Health Care, Immigration Ban, North Korea

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Good morning.

Here’s what you need to know:

• Health care proposal is released.

House Republicans have unveiled a plan to repeal and replace the Affordable Care Act, setting the stage for a potentially bitter debate over health coverage.

The bill would eliminate the mandate for most Americans to have health insurance in favor of a new system of tax credits. Here’s a look at which parts of Obamacare would remain

• Trump administration unveils new travel ban.

A revised executive order barring citizens of six predominantly Muslim countries (Iran, Libya, Somalia, Sudan, Syria and Yemen) from the U.S. will be phased in over the next two weeks.
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It differs from President Trump’s first immigration ban, which was blocked by a federal appeals court, by including exemptions for travelers from Iraq, as well as for permanent residents of the U.S. and current visa holders.
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Protesters outside the White House on Monday focused on President Trump’s revised order on immigration. Credit Al Drago/The New York Times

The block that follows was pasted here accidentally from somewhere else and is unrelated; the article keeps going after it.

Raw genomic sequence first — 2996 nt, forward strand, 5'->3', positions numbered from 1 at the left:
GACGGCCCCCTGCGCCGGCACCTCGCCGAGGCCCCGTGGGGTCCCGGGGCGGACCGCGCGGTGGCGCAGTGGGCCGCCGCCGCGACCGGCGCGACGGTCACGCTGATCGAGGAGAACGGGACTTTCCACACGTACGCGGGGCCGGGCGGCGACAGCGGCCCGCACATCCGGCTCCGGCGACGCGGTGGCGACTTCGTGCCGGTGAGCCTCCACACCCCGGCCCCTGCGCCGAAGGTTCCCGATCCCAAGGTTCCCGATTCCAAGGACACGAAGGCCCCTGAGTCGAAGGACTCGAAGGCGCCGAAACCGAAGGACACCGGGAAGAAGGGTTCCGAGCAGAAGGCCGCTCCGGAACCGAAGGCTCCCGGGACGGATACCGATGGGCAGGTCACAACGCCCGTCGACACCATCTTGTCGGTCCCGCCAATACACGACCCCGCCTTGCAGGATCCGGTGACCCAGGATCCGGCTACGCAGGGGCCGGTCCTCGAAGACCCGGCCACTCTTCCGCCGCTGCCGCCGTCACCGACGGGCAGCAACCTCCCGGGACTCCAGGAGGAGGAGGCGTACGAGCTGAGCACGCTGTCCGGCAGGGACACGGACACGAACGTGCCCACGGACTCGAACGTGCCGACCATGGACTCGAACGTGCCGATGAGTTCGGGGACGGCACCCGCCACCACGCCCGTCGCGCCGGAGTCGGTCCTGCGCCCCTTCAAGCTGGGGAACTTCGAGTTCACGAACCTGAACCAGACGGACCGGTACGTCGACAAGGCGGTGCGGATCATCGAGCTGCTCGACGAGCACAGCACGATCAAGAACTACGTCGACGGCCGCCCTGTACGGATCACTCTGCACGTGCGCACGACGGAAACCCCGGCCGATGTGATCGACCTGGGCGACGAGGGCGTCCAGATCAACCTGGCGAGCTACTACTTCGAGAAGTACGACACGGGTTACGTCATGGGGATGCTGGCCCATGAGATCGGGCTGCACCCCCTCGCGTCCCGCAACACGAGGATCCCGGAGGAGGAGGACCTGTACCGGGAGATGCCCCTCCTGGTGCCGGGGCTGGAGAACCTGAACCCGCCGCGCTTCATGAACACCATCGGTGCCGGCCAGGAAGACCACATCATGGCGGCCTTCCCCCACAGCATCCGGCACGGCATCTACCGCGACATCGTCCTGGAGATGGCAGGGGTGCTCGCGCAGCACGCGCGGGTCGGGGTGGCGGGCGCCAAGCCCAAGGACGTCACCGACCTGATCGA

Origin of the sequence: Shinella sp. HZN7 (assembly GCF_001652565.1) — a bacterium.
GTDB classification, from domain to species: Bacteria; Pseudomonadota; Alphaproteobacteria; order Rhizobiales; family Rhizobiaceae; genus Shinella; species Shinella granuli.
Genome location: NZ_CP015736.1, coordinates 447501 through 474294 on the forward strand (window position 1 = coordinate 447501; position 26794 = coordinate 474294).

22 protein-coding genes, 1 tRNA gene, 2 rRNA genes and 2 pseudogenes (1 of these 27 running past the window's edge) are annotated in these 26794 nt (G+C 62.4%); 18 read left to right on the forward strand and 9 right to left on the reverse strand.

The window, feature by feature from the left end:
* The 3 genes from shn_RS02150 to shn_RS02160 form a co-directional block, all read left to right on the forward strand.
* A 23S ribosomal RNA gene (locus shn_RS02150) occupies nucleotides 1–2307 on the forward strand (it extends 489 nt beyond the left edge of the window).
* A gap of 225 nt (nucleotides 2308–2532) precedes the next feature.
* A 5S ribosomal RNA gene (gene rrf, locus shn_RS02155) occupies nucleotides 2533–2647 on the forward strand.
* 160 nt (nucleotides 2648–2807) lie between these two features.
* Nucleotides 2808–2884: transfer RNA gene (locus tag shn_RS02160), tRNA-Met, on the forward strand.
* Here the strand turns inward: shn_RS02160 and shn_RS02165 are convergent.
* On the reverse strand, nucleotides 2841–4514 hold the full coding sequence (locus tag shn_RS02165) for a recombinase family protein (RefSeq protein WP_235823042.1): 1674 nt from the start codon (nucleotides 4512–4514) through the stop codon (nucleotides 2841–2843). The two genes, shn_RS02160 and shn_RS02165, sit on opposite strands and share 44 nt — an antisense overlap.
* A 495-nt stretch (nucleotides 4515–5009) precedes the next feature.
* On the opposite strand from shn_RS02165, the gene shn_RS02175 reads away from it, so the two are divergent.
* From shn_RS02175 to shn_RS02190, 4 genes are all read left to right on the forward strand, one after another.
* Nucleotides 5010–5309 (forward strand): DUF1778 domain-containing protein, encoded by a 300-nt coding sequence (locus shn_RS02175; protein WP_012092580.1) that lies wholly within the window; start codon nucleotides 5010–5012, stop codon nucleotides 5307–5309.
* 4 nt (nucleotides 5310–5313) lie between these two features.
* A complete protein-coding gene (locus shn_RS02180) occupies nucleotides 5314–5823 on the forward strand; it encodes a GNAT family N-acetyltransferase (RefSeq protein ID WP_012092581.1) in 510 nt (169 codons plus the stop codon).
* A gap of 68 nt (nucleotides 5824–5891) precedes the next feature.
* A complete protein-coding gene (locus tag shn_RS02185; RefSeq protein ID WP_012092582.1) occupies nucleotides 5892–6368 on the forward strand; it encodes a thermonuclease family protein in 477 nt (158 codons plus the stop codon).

Separately, we look at how a rural road in New York State has become a trail for migrants to reach Canada in hopes of obtaining asylum.

• The Supreme Court’s busy day.

The justices ruled 5 to 3 on Monday that jury secrecy does not apply if evidence emerges that deliberations included remarks indicating racial or ethnic bias.

The court also said it would not decide whether a transgender boy, Gavin Grimm, could use the boys’ bathroom at his high school in Virginia.

Related to that issue, the website Yelp is tracking restaurants and stores that have gender-neutral bathrooms.

• Rise in nuclear concerns.

The U.S. has started to deploy an antimissile system in South Korea after North Korea launched four ballistic missiles on Monday. China says the U.S. system is a threat to its security.

And in Europe, there is serious talk about using France’s arsenal to establish an E.U. nuclear weapons program.

• War of words between Germany and Turkey.

A Turkish referendum that would expand the powers of President Recep Tayyip Erdogan is at the heart of the dispute.
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Waving Turkish flags last month in Oberhausen, Germany, as Prime Minister Binali Yildirim of Turkey spoke at a rally to promote a constitutional referendum. Credit Wolfgang Rattay/Reuters

After two campaign rallies for Turks living in Germany were canceled over security concerns, Mr. Erdogan accused Berlin of using “Nazi” tactics. His opponents say he is defending the right to free speech in Europe, while denying it to dissident voices at home.

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